New state law increases the length of school days for local districts

New state law increases the length of school days for local districts

AMARILLO, TX (KFDA) - Parents may notice that their children will probably be in class a bit longer this school year, because of a new state law.

Beginning Aug. 22, some schools were affected by a state law that requires public school students to be in class for about 75,600 minutes instead of 180 school days per year.

Due to this Texas law, local school districts have made a change in their daily school schedules.

"Some of our elementary campuses had those four instructional days built in to the calendar, they needed to adjust their bell schedule either at the front of the day or the end of the day," said Holly Shelton, Communications Program Director for Amarillo Independent School District. "So, some of our elementary schools had to add  5, 10, maybe 15 minutes to the school day."

Most high schools and middle schools already follow the state's newest requirement, but elementary schools did not.

Olsen Park Elementary is one school that has shifted its schedule. This school year they release students at 3:15 p.m. instead of 3:00 p.m.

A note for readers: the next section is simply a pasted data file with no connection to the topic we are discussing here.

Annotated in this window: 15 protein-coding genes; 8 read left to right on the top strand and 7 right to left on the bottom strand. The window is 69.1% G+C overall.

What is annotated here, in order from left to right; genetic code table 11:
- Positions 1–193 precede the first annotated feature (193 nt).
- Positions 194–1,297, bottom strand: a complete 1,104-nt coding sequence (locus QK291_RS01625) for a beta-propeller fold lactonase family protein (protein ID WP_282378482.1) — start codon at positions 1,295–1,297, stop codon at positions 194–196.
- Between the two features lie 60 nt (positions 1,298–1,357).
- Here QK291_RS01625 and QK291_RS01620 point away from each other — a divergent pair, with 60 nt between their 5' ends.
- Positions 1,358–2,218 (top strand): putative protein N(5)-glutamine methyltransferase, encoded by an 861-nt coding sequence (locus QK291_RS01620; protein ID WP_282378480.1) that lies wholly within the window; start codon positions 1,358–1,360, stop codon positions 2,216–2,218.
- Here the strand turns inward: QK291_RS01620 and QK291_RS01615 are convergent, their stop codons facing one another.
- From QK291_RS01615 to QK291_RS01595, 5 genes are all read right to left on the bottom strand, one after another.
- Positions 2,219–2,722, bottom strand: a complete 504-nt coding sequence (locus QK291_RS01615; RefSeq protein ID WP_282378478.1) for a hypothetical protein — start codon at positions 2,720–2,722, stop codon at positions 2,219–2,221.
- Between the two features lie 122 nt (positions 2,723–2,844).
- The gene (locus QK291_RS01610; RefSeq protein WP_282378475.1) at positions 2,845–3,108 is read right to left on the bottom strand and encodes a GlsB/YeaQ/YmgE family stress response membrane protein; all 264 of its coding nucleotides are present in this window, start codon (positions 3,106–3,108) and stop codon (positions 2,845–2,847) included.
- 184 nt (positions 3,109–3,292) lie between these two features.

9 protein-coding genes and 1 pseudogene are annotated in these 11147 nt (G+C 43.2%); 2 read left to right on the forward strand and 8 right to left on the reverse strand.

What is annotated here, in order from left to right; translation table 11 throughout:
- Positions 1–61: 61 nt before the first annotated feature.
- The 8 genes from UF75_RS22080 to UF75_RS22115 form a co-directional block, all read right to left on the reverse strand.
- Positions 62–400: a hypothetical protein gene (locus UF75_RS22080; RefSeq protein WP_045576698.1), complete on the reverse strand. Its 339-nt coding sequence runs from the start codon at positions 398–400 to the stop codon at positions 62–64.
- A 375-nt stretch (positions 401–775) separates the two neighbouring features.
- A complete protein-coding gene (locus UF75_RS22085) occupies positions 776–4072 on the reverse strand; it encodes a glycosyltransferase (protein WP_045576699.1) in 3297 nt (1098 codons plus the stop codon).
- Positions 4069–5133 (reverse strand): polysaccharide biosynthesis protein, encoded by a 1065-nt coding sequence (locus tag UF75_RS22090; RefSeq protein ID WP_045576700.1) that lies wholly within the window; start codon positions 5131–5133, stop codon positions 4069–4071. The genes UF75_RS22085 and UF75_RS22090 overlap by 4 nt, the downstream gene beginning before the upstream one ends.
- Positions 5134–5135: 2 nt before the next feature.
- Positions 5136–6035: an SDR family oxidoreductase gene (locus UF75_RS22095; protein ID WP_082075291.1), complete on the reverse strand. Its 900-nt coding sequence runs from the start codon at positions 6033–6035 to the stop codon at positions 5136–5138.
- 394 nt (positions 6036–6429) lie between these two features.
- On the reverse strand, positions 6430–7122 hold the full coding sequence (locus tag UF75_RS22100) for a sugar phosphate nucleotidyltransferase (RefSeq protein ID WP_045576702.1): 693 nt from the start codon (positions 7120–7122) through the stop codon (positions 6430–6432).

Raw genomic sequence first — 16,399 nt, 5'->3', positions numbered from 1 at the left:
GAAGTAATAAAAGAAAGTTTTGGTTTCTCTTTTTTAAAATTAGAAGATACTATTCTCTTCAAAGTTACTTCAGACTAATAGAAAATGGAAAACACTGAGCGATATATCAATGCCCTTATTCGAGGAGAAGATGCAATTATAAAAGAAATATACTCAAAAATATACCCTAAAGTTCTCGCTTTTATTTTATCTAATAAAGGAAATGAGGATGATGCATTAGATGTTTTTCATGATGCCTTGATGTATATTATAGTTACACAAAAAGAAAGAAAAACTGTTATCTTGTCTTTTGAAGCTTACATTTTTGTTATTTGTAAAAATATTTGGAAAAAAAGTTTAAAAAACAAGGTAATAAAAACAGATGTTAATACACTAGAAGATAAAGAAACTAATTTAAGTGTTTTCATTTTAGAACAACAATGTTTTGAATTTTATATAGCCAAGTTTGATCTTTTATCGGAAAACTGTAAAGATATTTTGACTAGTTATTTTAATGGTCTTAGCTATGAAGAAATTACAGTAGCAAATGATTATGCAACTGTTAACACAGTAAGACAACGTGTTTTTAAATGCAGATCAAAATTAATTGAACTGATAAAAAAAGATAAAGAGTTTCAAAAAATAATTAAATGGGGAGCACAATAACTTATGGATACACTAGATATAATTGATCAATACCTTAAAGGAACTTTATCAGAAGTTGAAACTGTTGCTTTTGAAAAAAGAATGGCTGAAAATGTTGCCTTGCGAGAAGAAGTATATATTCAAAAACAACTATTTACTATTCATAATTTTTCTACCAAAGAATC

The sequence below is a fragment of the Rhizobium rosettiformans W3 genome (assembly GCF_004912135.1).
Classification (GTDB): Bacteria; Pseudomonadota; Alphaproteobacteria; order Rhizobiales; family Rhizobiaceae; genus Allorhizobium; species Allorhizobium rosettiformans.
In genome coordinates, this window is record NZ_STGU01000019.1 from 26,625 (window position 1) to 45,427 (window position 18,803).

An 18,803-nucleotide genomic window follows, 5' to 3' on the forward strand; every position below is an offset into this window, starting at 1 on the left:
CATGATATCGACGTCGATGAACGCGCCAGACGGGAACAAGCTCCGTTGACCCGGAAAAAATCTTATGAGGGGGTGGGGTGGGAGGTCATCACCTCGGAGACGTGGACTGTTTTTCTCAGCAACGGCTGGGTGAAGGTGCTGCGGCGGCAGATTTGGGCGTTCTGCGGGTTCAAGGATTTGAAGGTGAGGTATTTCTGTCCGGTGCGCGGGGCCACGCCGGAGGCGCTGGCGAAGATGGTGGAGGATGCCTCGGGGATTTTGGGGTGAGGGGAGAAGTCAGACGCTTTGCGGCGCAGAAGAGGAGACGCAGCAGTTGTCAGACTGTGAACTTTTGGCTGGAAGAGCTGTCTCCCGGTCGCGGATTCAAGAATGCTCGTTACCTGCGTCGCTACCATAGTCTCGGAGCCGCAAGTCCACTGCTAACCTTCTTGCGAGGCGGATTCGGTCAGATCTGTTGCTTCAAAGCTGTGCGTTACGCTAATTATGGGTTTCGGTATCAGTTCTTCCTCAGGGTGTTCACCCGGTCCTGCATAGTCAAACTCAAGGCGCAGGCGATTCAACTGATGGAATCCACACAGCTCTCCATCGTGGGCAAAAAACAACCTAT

"All that is up to the principal and the team that leads that school to determine what's the best way to do that and to get the maximum benefit of having students a little bit longer for those particular schools," said Shelton.

The House Bill 2610 allows schools to schedule enough institutional minutes to cover four canceled days during the school year due to major events or weather.

Though there is a requirement to meet the 75,600 minutes, several school districts have increased their numbers higher than that requirement.

Bushland ISD will have about a 76,000 minute school year while the Highland district will have a 77,000 minute year, the highest in our area.

How each school uses this extra time each day will vary, some will increase their recess hours and others will increase class time.

Even though students are expected to be in school a little longer, it will not effect when the school year ends.

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